Earlier this spring, I had the great privilege of being welcomed into the fold of a fraternal brotherhood whose quiet yet important works I am honored to support.
In an ancient and venerable ceremony held before the “Great Window” of St. Bartholomew’s Church in Ottawa, I joined twenty-eight esteemed Canadians for investiture as Knights and Dames of the Order of St. George. Originally founded as a secular fraternal society by the King of Hungary in 1326, today’s Order contributes funding and support to wounded or fallen military personnel and their families. The Order is also responsible for funding a Junior Ranger program in Canada’s far north, providing continuity in the preservation of our territorial integrity.
After the humbling ceremony at St. Bartholomew’s, this most memorable of days concluded with a formal banquet hosted at the Chateau Laurier. There we made and renewed acquaintances, and dined on a superb meal with our families to the excellent accompaniment of a quartet from the Central Band of the Canadian Armed Forces.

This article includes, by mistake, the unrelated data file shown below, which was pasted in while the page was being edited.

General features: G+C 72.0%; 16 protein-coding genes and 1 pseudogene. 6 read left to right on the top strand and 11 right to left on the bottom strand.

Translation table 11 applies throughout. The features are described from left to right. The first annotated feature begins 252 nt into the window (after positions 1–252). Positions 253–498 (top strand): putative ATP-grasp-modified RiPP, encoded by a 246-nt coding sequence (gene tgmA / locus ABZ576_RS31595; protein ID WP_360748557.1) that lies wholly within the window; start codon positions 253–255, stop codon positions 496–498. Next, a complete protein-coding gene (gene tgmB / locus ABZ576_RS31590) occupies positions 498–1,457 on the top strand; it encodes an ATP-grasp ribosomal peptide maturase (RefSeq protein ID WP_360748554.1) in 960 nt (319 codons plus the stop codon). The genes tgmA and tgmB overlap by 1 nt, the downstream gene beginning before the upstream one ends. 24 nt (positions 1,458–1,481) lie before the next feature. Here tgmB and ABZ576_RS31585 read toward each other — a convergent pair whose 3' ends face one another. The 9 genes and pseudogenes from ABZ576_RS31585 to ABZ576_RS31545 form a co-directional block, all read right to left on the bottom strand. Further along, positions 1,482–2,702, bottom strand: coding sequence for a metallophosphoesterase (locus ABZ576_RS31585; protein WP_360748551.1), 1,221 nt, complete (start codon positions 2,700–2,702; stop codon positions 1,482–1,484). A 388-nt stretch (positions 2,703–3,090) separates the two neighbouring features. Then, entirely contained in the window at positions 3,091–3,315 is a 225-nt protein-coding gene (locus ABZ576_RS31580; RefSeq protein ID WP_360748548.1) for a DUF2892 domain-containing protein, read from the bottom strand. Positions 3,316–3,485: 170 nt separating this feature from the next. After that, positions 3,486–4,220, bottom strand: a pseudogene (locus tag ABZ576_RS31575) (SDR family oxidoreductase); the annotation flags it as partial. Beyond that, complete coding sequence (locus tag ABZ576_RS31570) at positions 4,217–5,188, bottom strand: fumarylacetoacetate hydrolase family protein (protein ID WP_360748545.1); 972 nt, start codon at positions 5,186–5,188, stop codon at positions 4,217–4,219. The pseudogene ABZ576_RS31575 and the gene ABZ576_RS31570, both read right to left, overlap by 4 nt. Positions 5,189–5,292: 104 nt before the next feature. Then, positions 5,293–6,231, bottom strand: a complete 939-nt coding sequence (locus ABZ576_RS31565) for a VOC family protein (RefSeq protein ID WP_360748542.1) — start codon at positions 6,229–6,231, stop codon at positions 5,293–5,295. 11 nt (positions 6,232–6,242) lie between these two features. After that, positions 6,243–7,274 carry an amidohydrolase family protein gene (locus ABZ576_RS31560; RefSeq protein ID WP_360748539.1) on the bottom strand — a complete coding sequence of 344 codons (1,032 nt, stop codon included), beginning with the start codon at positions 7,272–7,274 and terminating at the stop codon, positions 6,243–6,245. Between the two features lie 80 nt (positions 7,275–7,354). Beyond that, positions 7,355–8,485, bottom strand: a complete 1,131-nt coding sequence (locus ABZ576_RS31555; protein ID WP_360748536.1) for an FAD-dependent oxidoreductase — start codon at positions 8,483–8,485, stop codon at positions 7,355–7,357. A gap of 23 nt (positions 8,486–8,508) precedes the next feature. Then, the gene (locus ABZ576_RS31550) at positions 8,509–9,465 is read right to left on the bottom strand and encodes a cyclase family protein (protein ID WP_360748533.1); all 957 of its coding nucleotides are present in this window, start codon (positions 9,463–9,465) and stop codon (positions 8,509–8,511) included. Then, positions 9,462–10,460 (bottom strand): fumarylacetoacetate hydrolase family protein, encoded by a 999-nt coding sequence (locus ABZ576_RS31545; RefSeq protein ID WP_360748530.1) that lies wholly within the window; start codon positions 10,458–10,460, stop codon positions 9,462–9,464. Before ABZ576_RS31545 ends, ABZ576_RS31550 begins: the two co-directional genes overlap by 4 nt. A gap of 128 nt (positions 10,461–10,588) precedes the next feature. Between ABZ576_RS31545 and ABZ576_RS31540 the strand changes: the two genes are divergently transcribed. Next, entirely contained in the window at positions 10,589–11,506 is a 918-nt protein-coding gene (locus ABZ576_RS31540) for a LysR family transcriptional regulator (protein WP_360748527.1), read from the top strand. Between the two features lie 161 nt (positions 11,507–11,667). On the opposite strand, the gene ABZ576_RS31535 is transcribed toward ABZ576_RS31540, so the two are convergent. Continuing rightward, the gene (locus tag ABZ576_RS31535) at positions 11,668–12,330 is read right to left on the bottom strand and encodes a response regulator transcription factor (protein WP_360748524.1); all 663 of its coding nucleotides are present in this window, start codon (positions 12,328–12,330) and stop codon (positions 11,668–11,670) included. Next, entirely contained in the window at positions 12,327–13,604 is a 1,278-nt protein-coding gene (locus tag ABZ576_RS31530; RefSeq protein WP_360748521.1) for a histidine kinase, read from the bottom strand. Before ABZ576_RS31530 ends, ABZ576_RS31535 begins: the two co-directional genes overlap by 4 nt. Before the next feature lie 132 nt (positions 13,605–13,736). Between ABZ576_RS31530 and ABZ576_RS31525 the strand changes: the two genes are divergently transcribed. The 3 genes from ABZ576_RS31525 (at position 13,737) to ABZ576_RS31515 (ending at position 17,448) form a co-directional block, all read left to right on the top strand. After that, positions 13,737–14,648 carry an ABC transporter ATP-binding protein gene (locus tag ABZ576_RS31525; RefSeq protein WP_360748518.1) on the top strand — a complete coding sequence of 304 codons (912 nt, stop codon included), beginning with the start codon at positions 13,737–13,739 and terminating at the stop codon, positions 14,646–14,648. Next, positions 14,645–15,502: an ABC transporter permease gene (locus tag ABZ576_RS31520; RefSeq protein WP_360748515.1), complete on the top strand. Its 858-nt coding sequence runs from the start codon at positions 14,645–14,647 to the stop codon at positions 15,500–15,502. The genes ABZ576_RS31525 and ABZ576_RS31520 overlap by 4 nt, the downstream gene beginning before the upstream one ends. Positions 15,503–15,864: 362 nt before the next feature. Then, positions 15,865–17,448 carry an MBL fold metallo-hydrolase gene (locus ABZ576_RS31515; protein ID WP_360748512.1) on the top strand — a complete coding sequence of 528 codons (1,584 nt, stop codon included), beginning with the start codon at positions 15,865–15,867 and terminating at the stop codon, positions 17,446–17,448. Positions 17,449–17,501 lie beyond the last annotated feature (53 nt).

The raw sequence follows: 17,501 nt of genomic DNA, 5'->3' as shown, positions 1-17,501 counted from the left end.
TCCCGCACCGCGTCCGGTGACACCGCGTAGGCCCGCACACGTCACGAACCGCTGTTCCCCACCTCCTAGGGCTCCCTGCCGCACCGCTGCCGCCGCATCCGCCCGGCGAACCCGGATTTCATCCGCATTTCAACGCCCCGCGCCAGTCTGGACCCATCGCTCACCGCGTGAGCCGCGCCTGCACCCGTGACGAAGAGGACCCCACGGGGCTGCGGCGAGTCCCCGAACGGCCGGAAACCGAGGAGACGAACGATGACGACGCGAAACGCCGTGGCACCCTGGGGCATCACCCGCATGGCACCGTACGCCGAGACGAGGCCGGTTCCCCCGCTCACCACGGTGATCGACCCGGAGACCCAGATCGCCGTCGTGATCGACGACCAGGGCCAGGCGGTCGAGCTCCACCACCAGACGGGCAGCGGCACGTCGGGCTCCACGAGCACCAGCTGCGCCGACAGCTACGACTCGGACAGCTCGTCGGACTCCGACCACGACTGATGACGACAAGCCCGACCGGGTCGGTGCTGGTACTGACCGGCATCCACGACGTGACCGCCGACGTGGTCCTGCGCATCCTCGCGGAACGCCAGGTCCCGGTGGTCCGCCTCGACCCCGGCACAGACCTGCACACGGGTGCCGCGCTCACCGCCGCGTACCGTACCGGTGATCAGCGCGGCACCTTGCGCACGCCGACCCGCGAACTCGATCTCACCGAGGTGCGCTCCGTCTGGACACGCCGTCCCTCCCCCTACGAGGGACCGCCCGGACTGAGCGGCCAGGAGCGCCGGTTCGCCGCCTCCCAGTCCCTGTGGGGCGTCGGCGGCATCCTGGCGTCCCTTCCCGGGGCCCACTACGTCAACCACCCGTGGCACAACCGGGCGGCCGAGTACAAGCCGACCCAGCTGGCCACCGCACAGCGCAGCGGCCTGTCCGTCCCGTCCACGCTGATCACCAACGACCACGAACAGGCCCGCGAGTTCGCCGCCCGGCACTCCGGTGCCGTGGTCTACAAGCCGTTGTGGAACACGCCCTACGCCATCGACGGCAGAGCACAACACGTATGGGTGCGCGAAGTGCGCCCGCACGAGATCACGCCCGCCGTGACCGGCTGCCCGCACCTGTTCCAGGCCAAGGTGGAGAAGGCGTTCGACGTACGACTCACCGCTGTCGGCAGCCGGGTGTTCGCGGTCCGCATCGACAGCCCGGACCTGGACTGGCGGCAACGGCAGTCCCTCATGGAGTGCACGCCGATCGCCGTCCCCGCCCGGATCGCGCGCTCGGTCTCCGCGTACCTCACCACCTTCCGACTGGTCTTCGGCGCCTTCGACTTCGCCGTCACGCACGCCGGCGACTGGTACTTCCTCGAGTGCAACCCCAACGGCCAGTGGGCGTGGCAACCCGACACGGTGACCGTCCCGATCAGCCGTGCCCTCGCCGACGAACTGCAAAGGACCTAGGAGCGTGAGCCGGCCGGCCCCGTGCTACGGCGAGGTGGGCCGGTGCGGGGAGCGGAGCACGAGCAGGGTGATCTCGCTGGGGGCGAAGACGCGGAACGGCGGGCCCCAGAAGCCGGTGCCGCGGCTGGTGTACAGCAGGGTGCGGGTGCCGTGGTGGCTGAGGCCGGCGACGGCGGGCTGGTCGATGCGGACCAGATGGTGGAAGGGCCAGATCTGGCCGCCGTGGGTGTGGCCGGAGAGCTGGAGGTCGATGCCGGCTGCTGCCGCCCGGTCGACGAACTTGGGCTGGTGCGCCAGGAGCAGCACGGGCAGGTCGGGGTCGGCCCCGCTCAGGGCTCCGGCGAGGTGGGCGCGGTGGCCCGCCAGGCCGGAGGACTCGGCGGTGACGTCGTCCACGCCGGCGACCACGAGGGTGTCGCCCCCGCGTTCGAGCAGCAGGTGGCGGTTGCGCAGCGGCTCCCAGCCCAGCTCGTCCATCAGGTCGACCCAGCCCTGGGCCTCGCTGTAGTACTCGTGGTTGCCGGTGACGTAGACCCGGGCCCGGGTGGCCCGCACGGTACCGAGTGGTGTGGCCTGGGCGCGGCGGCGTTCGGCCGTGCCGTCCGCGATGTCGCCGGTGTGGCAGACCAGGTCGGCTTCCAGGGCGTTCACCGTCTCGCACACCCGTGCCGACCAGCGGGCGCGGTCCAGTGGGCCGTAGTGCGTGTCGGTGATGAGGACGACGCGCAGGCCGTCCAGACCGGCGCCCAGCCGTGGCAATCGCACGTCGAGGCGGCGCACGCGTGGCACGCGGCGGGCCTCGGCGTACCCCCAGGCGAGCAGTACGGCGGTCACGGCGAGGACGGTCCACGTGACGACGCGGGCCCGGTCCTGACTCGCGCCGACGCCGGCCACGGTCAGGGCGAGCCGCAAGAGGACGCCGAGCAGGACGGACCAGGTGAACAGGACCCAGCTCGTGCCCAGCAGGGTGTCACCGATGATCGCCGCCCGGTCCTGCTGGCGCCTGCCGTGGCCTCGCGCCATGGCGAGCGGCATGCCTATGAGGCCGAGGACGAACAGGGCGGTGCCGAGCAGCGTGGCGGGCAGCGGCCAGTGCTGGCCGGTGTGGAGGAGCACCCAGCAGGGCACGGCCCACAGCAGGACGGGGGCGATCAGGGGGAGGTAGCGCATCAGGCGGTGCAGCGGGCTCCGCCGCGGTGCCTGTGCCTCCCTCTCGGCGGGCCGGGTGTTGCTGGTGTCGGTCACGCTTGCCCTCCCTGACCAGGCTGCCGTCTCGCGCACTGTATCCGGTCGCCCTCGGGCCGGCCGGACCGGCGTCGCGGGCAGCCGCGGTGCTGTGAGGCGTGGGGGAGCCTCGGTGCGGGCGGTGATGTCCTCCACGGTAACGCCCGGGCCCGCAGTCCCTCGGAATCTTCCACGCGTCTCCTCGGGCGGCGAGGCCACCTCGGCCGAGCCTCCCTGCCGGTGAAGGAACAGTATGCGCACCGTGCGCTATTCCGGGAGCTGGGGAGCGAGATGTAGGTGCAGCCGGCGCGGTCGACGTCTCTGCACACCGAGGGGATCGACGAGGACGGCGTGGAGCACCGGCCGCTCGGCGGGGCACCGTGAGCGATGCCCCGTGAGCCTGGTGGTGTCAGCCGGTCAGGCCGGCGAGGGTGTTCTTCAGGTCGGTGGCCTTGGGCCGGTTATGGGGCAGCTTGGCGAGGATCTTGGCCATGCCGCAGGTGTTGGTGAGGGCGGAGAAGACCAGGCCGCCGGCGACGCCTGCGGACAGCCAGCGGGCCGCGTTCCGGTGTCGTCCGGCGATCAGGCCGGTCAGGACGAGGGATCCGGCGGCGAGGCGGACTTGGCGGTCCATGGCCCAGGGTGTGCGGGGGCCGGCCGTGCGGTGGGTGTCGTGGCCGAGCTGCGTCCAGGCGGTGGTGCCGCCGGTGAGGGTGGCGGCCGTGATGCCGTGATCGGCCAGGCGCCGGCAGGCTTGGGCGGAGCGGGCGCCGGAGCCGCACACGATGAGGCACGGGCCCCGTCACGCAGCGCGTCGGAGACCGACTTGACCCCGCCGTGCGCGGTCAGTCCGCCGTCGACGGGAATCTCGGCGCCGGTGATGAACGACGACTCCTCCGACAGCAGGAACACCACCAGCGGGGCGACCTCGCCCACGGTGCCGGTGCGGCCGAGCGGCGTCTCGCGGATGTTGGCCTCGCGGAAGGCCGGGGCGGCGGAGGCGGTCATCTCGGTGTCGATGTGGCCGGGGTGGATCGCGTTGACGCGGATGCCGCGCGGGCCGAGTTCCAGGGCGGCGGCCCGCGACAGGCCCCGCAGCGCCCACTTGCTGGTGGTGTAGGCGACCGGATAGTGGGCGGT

I remain somewhat convinced of my unworthiness for such an honor – especially given the group of distinguished civilians and military officers in my ranks – but am ultimately honored and delighted to be associated with the Order. As the son of a WWII Lancaster navigator, being involved with the good works of the Order of St. George is the very least I can give back for the valor and service of both my father, and all of our veterans.
And – as hinted in my April newsletter – the Challenge Coin I now have the privilege of carrying with me is mighty pretty looking!
I include a few photographs from our investiture ceremony and banquet, courtesy of the Order’s official photographer, Richard Lawrence.
For a more extensive look at his gallery of images from the St. George weekend, the following are the related links to his site: